A major programme of repairs is underway at the iconic breakwater at South Gare after the structure suffered serious damage in the face of extraordinary sea conditions during Storm Babet.
Concrete slabs weighing up to 50 tonnes were ‘tossed about like pebbles’ during Storm Babet in October, as the breakwater took the brunt of fierce winds and waves which reached several metres high.
PD Ports, as Statutory Harbour Authority for Teesport and the Port of Hartlepool, with responsibility for the maintenance and safe passage of the many thousands of vessels that visit its waters every year, has committed £1.5m to repair the damage to the structure.
The first phase of repair works has seen 200 cubic metres of concrete injected into the voids left by the broken slabs to repair the immediate damage, with work set to continue into 2024 as weather conditions allow.
PD Ports, and its predecessor companies, have been guardians of the River Tees and its environs since 1852 as Statutory Harbour Authority.
The company was responsible for the building the breakwater, with construction starting in 1863 and completed in 1888, as a means of protecting the entrance of the port from rough sea conditions.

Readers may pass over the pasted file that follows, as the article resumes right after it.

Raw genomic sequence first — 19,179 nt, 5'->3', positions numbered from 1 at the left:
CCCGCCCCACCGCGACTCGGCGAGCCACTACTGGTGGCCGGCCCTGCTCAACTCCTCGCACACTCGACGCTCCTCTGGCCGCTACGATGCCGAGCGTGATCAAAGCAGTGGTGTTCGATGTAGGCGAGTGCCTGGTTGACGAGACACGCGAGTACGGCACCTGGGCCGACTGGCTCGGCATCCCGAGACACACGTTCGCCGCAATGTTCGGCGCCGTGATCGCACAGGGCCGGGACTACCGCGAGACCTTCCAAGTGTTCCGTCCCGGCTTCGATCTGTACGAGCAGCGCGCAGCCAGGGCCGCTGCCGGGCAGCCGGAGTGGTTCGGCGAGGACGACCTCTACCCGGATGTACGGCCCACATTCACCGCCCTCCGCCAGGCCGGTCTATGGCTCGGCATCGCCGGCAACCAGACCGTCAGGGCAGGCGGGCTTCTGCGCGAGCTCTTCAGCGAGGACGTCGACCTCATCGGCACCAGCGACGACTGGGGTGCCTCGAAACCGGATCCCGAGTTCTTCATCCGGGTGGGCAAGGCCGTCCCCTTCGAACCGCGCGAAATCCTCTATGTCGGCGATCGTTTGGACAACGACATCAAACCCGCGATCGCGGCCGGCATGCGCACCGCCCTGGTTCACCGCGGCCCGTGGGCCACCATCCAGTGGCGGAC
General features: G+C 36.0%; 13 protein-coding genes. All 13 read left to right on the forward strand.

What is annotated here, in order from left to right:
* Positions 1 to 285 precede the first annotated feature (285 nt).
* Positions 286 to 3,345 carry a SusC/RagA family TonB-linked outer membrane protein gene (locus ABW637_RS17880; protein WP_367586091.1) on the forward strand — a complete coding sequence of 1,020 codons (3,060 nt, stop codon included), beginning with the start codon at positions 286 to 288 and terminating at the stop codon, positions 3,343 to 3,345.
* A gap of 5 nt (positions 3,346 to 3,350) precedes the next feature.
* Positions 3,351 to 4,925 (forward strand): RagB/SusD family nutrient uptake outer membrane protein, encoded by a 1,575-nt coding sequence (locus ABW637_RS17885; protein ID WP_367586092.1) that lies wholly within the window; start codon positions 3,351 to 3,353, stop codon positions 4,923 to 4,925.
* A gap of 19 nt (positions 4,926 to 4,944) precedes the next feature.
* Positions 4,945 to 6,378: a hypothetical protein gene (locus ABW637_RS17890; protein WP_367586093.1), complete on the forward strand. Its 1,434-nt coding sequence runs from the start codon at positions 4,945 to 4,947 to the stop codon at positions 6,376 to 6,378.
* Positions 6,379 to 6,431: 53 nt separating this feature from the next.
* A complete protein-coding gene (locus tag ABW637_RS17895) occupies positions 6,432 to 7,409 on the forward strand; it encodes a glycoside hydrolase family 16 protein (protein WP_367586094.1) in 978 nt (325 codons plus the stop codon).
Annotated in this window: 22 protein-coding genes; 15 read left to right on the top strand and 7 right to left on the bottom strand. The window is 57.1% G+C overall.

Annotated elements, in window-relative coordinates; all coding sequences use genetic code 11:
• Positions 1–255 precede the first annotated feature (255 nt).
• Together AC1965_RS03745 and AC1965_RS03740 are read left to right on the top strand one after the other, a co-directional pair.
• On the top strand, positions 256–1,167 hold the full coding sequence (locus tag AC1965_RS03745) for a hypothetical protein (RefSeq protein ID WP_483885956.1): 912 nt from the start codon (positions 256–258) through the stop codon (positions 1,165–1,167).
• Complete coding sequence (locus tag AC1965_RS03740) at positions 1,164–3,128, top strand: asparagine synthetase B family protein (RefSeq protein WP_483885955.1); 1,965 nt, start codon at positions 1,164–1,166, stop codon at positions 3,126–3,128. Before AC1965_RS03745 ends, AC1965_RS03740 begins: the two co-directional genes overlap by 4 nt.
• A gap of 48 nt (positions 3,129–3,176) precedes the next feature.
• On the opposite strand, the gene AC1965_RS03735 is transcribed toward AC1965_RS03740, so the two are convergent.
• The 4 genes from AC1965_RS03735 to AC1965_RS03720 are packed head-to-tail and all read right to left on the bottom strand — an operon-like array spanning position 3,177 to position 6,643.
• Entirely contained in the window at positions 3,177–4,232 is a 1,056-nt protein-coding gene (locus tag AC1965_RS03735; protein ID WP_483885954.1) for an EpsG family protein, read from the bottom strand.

The lighthouse at the tip of South Gare, itself a listed structure and one of only a few left operational in the UK, was established in 1884 and continues to provide a vital service in providing safe entry to Teesport.
Frans Calje, chief executive officer of PD Ports, said: “The conditions at South Gare during Storm Babet can only be described as extraordinary. The scale of the forces that hit the structure that day are hard to imagine – huge concrete blocks were tossed about like pebbles.
“I have to pay tribute to our predecessors and the workforce who built the breakwater at South Gare more than 150 years ago. It is an iconic piece of the Teesside landscape and a vital protector of our industrial platform.
“Teesport is one of the largest port complexes in the UK and the river is the lifeblood of many of our region’s key industries – from offshore energy, the chemical sector and of course our own operations.
“Climate change means that we will see more major weather events like Storm Babet and we are looking at our options beyond the immediate repair to see what can be done to strengthen the breakwater and keep it operating as it has done since 1888.”
Jerry Hopkinson, executive chairman at PD Ports, said: “Our role as Statutory Harbour Authority is one that we take tremendously seriously and we are committed to protecting the gare, the river and its business community.
“The structure has taken a hammering, it was battered by the waves, but it is still standing and it is still providing protection to the river.
“We are prepared to do what is necessary to strengthen the gare and keep it functioning for many more years to come.”
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